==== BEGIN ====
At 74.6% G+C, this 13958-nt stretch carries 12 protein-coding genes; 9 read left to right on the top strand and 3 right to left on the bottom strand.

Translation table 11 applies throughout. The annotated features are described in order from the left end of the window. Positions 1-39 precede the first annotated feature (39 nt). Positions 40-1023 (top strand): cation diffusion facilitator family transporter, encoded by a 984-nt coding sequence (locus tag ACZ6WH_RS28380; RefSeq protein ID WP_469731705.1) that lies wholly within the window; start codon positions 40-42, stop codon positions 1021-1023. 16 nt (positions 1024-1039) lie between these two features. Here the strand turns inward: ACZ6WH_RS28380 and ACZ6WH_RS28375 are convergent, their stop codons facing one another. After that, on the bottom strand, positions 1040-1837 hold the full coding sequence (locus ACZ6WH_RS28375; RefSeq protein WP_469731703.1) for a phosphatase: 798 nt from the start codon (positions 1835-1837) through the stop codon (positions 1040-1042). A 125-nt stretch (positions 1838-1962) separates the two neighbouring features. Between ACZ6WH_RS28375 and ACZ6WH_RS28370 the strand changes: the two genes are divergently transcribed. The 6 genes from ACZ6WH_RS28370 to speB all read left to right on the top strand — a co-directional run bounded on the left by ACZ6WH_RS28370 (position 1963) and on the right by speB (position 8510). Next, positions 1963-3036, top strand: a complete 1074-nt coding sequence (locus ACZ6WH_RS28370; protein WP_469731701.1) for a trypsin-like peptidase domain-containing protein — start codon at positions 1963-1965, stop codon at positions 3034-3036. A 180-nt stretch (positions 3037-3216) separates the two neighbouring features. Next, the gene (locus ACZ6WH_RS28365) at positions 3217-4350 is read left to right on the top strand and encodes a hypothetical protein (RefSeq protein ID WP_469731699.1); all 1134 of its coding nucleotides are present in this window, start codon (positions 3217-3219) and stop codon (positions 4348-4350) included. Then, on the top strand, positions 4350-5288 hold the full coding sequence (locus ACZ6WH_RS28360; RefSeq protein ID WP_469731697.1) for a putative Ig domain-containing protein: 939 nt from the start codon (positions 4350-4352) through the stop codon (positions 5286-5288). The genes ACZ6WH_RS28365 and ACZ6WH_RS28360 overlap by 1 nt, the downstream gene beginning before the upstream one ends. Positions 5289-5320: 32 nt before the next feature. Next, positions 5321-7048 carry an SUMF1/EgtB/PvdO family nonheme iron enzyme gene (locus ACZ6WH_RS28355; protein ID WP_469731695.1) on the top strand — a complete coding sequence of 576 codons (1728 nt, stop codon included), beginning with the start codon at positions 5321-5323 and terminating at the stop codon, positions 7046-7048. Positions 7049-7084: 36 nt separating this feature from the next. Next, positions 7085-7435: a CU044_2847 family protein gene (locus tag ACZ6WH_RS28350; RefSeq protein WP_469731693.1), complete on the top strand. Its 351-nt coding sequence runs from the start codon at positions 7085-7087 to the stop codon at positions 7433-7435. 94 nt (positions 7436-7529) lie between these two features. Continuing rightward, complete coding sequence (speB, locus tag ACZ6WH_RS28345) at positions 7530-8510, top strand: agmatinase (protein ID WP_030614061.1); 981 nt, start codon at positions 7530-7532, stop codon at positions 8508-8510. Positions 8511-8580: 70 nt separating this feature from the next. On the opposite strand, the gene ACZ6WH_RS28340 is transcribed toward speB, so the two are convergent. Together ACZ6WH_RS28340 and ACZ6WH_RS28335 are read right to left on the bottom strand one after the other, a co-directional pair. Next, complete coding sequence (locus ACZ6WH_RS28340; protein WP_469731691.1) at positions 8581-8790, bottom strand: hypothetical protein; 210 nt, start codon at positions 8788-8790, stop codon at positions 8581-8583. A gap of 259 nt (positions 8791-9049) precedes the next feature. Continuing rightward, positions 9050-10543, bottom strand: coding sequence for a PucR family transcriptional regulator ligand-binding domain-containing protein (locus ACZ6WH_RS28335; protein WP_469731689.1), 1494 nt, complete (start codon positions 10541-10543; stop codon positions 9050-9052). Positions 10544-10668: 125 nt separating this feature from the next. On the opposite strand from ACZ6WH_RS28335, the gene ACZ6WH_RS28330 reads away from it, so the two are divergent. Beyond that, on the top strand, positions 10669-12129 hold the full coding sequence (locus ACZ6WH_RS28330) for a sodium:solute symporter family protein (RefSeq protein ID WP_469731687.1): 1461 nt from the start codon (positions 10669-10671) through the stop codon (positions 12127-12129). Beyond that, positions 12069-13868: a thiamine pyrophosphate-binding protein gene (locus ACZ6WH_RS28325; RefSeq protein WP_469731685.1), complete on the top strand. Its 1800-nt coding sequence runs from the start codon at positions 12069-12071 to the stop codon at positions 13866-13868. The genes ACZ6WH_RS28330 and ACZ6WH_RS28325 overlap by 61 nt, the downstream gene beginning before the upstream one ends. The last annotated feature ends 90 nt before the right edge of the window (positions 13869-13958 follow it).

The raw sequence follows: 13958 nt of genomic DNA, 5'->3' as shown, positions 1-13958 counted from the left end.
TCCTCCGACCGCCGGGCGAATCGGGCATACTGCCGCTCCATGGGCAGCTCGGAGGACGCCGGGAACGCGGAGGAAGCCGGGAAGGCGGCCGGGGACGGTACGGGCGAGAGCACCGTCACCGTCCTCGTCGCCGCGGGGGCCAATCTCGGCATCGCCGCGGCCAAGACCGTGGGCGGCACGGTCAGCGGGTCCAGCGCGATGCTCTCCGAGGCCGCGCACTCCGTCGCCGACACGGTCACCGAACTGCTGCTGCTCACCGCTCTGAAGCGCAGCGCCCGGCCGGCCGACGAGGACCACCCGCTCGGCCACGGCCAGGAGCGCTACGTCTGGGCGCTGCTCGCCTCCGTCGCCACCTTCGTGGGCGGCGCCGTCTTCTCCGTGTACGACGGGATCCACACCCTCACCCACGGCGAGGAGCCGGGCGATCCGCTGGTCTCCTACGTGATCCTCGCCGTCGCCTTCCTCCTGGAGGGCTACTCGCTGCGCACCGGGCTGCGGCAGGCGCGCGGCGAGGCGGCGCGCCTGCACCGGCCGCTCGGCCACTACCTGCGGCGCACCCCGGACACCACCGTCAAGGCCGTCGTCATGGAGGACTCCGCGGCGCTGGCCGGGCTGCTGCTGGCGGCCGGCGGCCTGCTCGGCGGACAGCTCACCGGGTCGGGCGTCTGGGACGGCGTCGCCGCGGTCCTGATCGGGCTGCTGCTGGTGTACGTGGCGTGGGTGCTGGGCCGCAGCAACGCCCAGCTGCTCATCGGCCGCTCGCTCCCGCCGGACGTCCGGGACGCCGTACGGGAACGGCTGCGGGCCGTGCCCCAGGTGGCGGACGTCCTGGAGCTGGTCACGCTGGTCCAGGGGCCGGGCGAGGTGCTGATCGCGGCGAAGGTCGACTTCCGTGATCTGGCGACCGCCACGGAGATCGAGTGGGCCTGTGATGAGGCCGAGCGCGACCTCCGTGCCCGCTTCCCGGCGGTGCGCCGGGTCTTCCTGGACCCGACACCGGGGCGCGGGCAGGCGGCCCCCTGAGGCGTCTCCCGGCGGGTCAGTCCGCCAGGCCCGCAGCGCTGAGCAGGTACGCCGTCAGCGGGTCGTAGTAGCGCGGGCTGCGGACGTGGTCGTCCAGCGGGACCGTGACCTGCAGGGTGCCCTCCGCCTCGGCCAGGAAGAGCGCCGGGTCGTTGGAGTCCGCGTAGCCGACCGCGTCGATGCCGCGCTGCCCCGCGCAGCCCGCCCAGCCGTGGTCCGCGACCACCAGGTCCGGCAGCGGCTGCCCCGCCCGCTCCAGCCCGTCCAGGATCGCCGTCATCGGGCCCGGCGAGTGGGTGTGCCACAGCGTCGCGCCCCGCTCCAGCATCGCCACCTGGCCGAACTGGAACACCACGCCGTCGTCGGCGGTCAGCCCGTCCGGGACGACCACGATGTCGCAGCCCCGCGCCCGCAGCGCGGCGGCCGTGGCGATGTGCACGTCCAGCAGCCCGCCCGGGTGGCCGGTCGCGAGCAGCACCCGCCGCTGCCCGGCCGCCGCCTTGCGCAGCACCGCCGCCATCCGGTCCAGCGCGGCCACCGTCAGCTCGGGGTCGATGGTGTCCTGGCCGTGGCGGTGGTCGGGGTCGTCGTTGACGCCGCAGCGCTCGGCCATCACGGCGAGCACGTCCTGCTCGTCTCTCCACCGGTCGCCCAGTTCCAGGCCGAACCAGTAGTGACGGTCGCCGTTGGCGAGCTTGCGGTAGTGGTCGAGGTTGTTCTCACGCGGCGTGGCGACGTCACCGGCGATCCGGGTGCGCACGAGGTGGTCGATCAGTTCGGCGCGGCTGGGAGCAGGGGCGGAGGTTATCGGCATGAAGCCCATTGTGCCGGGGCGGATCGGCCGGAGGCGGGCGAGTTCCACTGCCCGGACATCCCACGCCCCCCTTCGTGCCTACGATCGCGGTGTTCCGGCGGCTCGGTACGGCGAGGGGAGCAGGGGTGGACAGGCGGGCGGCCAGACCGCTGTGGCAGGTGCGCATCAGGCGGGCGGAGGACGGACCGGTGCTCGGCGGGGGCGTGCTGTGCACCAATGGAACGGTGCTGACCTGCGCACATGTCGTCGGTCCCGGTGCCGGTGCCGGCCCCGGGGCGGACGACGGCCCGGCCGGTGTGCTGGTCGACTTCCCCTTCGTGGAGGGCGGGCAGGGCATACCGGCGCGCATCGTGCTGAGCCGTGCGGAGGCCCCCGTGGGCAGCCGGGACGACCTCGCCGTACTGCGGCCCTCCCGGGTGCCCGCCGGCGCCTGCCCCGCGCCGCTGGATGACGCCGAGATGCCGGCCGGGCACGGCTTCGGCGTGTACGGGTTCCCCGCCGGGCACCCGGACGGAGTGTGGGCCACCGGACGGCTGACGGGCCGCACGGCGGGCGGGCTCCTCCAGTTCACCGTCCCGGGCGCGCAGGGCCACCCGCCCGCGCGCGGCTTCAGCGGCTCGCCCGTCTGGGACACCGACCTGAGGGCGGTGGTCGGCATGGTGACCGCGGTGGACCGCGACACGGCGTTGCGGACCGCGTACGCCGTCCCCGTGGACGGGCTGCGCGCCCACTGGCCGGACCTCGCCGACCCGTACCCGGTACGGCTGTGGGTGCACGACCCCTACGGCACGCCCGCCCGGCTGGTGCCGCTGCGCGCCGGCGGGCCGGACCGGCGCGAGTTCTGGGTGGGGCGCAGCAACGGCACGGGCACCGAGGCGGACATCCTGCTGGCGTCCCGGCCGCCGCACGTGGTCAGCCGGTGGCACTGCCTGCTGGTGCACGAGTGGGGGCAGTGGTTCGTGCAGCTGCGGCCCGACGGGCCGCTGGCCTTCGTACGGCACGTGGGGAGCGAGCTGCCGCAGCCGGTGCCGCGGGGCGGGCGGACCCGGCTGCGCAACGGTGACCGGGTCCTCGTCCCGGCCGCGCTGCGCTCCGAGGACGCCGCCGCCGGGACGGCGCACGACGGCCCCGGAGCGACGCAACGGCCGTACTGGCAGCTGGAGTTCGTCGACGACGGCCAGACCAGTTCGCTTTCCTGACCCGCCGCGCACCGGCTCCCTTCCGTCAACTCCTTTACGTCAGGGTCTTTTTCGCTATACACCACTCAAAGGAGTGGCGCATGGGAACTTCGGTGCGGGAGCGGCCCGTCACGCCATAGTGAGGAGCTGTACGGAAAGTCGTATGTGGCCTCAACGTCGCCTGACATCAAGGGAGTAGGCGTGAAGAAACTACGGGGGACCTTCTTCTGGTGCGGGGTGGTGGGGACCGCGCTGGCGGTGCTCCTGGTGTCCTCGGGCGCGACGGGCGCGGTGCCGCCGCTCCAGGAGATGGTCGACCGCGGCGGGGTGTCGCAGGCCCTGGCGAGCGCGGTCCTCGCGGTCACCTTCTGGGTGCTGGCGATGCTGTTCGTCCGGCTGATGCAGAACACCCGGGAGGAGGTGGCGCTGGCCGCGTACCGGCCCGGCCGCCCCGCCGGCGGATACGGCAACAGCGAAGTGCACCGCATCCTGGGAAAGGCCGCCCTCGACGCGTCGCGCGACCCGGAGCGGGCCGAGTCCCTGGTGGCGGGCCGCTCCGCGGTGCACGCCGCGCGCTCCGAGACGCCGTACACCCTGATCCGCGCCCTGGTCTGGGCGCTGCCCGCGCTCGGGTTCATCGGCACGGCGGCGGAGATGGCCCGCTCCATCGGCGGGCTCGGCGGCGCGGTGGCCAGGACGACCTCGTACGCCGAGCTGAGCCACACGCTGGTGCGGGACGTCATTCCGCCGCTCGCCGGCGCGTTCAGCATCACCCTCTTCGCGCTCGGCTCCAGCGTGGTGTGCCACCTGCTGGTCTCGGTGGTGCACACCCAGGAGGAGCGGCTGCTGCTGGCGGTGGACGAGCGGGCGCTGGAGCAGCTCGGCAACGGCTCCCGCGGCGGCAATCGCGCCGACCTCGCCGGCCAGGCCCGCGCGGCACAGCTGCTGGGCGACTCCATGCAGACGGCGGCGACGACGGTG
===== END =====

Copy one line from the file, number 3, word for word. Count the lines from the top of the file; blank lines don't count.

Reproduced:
The raw sequence follows: 13958 nt of genomic DNA, 5'->3' as shown, positions 1-13958 counted from the left end.